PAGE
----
I wrote this back in October. I might do this once a week, where I dive deep into a company. Please find my disclosures related to finance articles here.
Very few companies cross that milestone. The probability of survival is already on the side of the company.
Britannia’s main products consist of different biscuits which contribute 66% to the revenue.
The company has a great brand moat.
Britannia is a household name – it has been dominating the biscuit category for 100 years, over 70% of Indian households consume Britannia products, which becomes 80% in urban India and a staggering 90%+ in metros. The number of Britannia packs sold in a month is the same size as the population of the country!
The company sells brands which are recognizable names.
Perishable products and needs frequent replacement
Products are irreversible.
Simple products and do not need to innovate every year.
Because of such strong brand moat, Britania has a huge pricing power.
They also seem to have gained market share over Parle-G.
Health Conscious food: More people are reading the ingredients and counting calories. Britannia needs to launch healthy snacks and become popular among millennials. They have launched Nutrichoice Oats Chocolate and Almond made with the goodness of whole wheat flour, oats and almond and delightful taste of choco chips.
Management has warned about muted demand in domestic and international regions.
Let’s see if the company has any potential frauds.
Modified C Score is 3 on a scale of 9. A lower number is better than a higher one. Britannia scored decently on this.
Let’s look at another ratio called Sloan ratio. Sloan ratio measures the quality of earnings. If the company’s Sloan ratio is between 10% and -10% quality of earnings are good. Anything above 10% and lower than -10% raises red flags. I like to look at the correlation between Sloan ratio and Earnings.
There have been 4 times in the last 10 years that the company’s Sloan ratio has crossed over 10%. This indicates poor earnings strength.
Let’s dig deeper. These poor earnings might be because the company is booking revenues aggressively. Looking at the trend of Receivable we can see that the collection days have gone up sharply last year, from an average of 7.4 days to 11.2 days. A lower number is better. It indicates that the company is able to collect credit efficiently.
A single year does not form a trend but this is something to track in the coming years.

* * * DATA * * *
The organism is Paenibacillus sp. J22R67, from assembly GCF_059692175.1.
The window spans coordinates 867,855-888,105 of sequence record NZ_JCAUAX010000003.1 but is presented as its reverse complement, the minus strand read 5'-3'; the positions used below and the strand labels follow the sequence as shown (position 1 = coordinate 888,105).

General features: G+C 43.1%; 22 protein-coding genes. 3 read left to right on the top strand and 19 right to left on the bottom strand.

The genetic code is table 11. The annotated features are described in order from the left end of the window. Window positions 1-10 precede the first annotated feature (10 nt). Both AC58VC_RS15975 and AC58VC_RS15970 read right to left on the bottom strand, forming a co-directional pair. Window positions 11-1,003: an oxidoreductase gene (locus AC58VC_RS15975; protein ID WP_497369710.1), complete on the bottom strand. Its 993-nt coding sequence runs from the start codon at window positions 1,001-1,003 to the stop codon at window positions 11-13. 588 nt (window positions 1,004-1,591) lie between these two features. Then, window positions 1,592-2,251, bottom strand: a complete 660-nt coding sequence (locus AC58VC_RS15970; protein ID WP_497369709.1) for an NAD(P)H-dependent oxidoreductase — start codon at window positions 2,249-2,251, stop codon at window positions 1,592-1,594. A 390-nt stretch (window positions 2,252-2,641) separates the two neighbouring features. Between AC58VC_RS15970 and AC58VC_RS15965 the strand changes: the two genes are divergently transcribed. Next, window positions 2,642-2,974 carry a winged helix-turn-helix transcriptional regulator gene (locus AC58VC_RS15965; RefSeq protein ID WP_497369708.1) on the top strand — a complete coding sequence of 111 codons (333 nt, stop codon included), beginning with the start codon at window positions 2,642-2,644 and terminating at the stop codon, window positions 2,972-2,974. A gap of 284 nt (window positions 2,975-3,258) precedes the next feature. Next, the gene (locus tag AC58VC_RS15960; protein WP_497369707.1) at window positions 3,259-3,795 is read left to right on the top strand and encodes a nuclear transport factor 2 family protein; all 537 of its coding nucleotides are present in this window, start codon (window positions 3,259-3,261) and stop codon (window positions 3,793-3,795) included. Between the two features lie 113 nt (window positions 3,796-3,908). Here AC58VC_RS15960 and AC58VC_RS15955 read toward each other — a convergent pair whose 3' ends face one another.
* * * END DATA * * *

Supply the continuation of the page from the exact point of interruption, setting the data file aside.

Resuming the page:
Their Debt to Equity and Debt to Earnings ratio is pretty low.
I also look at how the management is managing the capital.
Britannia has a very good Return on Invested Capital at an average of 35% over the last 9 years.
Management also scores high on ROE with an average of 40% over the last 9 years.
On looking closer I found that the management increased ROE by reducing the financial leverage and improving the net profit margin. Extra points for that!
Biscuit sector is expected to grow at about 12%
Margin growth rate has slowed down. Putting some pressure on pricing power. But the profit margin is still pretty healthy at 15%.
Biscuits are estimated to be used by 90% of the Indian population. This leaves them with less room for expansion.
To solve this company is expanding internationally to Nepal and Saudi Arabia.
The company is also launching new products in the cake, filled croissants, and dairy segments.
Britannia wants to become “Total Food Company”.
There seems to be quite a bit of competition at least in the dairy segment. Might be difficult for them to compete.
Biscuit sector is expected to grow at about 12%. It seems fair to give them a higher growth rate (of about 15%) than the industry as they are the market leader. DCF model suggests a fair price around Rs.1800-Rs.2000. Which means that the company is overvalued.
Let’s look at it relative to its own history.
Britannia’s 5 years Median PE is 45. It currently trades at PE of 64.
Britannia’s 5 years Median PB is 18. It currently trades at PB of 18.
Britannia seems to be overvalued with respect to its own history.
Britannia is also overvalued compared to other FMCG companies.
– Strong brand moat
– Dependent on a saturated market of Biscuits
– Difficult to achieve a growth rate of above 15%
– The company is betting big on Dairy. If that picks up in the coming quarters they might be able to unlock more growth.
– It is not a value play. The company is trading at a high premium valuation.
– It would be a buy if it comes down 15%-20% in a market-wide sell-off.